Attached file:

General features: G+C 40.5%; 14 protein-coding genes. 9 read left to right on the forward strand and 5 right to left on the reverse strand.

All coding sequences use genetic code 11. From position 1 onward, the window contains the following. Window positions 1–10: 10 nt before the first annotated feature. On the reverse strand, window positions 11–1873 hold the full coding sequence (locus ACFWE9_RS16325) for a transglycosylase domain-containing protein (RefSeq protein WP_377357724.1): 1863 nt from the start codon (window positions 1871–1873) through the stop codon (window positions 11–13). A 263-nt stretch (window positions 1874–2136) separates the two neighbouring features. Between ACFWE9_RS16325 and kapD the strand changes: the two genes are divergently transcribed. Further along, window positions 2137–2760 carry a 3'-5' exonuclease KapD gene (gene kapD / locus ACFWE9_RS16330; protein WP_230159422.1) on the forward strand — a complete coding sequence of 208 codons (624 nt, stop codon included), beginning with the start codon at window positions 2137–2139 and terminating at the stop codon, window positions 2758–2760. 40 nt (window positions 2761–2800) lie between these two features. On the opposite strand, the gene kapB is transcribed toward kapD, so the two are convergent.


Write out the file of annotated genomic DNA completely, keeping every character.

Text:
General features: G+C 40.5%; 14 protein-coding genes. 9 read left to right on the forward strand and 5 right to left on the reverse strand.

All coding sequences use genetic code 11. From position 1 onward, the window contains the following. Window positions 1–10: 10 nt before the first annotated feature. On the reverse strand, window positions 11–1873 hold the full coding sequence (locus ACFWE9_RS16325) for a transglycosylase domain-containing protein (RefSeq protein WP_377357724.1): 1863 nt from the start codon (window positions 1871–1873) through the stop codon (window positions 11–13). A 263-nt stretch (window positions 1874–2136) separates the two neighbouring features. Between ACFWE9_RS16325 and kapD the strand changes: the two genes are divergently transcribed. Further along, window positions 2137–2760 carry a 3'-5' exonuclease KapD gene (gene kapD / locus ACFWE9_RS16330; protein WP_230159422.1) on the forward strand — a complete coding sequence of 208 codons (624 nt, stop codon included), beginning with the start codon at window positions 2137–2139 and terminating at the stop codon, window positions 2758–2760. 40 nt (window positions 2761–2800) lie between these two features. On the opposite strand, the gene kapB is transcribed toward kapD, so the two are convergent.